On a mobile? You're a walking accident

Research has confirmed what many of us suspect - walking while talking on a mobile phone increases your chances of having an accident.

Those who cross the road while chatting on a phone raise their chance of being hit by a car by 15 per cent, research reveals.

Older people are particularly at risk because their multi-tasking skills decline with increasing age, the researchers said.

Child talking on mobile phone

Those who cross the road while chatting on a phone raise their chance of being hit by a car by 15 per cent, research reveals

In two studies volunteers were asked to cross a 'virtual' street while either talking on a hands-free phone, listening to music on an iPod or doing neither.

In the first study, 45 college students aged 28 and under who were using phones took 25 per cent longer to cross the same street under the same conditions than those listening to an iPod or doing neither. They were also more likely to be run over.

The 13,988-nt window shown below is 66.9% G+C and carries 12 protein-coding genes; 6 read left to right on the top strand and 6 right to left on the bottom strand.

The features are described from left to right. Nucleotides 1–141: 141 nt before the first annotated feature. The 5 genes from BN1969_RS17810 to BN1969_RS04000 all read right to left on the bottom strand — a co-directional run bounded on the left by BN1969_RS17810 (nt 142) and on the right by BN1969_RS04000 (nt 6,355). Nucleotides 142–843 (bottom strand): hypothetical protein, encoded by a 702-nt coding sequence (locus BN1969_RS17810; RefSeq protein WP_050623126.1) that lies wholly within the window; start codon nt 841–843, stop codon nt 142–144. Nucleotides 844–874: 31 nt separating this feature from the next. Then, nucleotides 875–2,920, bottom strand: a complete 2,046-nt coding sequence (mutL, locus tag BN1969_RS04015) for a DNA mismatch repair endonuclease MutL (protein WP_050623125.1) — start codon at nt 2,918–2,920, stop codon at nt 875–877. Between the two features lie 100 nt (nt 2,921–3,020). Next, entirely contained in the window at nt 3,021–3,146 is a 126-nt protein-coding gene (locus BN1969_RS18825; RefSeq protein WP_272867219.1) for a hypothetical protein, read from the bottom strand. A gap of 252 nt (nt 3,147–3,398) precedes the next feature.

In the second study healthy adults aged between 60 and 80 were given the same tasks.

The differences between those on and off the phone were even more striking in the older group, said Art Kramer, professor of psychology at the University of Illinois, who led the research.

'Older adults on the phone got run over about 15 per cent more often than those not on the phone,' said Prof Kramer.

'When you are multi-tasking, neither task gets done as well as the brain is, to an extent, overloaded.

'The problem with talking on the phone is ensuring that prioritisation is given to the task that stops you getting run over - watching where you are going.

'Sometimes the brain doesn't manage it' he added.

Last month U.S. researchers found three out of four men and women making calls on a mobile phone failed to notice a clown riding past them on his unicycle.

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